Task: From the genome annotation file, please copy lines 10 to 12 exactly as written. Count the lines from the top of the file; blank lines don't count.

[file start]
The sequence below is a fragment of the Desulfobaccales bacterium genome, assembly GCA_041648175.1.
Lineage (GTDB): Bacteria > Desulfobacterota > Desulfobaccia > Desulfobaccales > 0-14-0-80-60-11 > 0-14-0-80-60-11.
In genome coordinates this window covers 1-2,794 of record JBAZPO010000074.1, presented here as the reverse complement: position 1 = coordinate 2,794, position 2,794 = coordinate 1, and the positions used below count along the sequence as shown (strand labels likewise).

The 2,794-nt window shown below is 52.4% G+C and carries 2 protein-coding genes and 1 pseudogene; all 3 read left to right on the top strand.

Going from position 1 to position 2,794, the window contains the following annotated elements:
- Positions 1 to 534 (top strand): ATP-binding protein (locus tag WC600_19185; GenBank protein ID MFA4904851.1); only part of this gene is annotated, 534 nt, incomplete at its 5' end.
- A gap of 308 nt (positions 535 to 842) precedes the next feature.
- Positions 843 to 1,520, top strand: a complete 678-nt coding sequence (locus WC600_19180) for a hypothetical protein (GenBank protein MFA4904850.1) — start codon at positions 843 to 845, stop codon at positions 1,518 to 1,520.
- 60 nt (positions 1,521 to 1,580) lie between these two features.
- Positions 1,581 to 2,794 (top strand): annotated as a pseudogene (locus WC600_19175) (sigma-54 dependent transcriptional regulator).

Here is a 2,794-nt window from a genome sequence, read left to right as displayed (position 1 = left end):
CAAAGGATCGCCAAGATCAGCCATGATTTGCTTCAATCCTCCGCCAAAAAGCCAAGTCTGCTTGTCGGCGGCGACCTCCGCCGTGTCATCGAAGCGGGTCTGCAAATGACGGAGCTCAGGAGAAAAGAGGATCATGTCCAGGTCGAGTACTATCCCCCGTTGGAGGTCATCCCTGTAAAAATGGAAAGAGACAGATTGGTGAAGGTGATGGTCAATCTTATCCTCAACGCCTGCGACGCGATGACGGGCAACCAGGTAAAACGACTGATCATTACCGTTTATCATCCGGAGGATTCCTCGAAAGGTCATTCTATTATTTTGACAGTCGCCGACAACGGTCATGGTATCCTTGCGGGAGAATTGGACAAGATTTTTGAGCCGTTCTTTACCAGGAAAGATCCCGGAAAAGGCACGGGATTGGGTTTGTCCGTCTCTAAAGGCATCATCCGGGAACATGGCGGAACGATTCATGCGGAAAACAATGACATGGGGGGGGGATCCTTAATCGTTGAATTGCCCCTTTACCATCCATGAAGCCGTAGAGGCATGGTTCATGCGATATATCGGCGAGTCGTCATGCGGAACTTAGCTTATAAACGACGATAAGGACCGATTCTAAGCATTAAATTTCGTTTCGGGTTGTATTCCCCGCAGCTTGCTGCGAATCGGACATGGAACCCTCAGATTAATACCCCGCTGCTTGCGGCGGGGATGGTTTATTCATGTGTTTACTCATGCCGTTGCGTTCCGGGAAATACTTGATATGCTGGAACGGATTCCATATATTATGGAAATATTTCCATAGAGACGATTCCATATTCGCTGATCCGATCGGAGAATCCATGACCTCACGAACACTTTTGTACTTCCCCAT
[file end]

- Positions 1,581 to 2,794 (top strand): annotated as a pseudogene (locus WC600_19175) (sigma-54 dependent transcriptional regulator).

Here is a 2,794-nt window from a genome sequence, read left to right as displayed (position 1 = left end):
CAAAGGATCGCCAAGATCAGCCATGATTTGCTTCAATCCTCCGCCAAAAAGCCAAGTCTGCTTGTCGGCGGCGACCTCCGCCGTGTCATCGAAGCGGGTCTGCAAATGACGGAGCTCAGGAGAAAAGAGGATCATGTCCAGGTCGAGTACTATCCCCCGTTGGAGGTCATCCCTGTAAAAATGGAAAGAGACAGATTGGTGAAGGTGATGGTCAATCTTATCCTCAACGCCTGCGACGCGATGACGGGCAACCAGGTAAAACGACTGATCATTACCGTTTATCATCCGGAGGATTCCTCGAAAGGTCATTCTATTATTTTGACAGTCGCCGACAACGGTCATGGTATCCTTGCGGGAGAATTGGACAAGATTTTTGAGCCGTTCTTTACCAGGAAAGATCCCGGAAAAGGCACGGGATTGGGTTTGTCCGTCTCTAAAGGCATCATCCGGGAACATGGCGGAACGATTCATGCGGAAAACAATGACATGGGGGGGGGATCCTTAATCGTTGAATTGCCCCTTTACCATCCATGAAGCCGTAGAGGCATGGTTCATGCGATATATCGGCGAGTCGTCATGCGGAACTTAGCTTATAAACGACGATAAGGACCGATTCTAAGCATTAAATTTCGTTTCGGGTTGTATTCCCCGCAGCTTGCTGCGAATCGGACATGGAACCCTCAGATTAATACCCCGCTGCTTGCGGCGGGGATGGTTTATTCATGTGTTTACTCATGCCGTTGCGTTCCGGGAAATACTTGATATGCTGGAACGGATTCCATATATTATGGAAATATTTCCATAGAGACGATTCCATATTCGCTGATCCGATCGGAGAATCCATGACCTCACGAACACTTTTGTACTTCCCCAT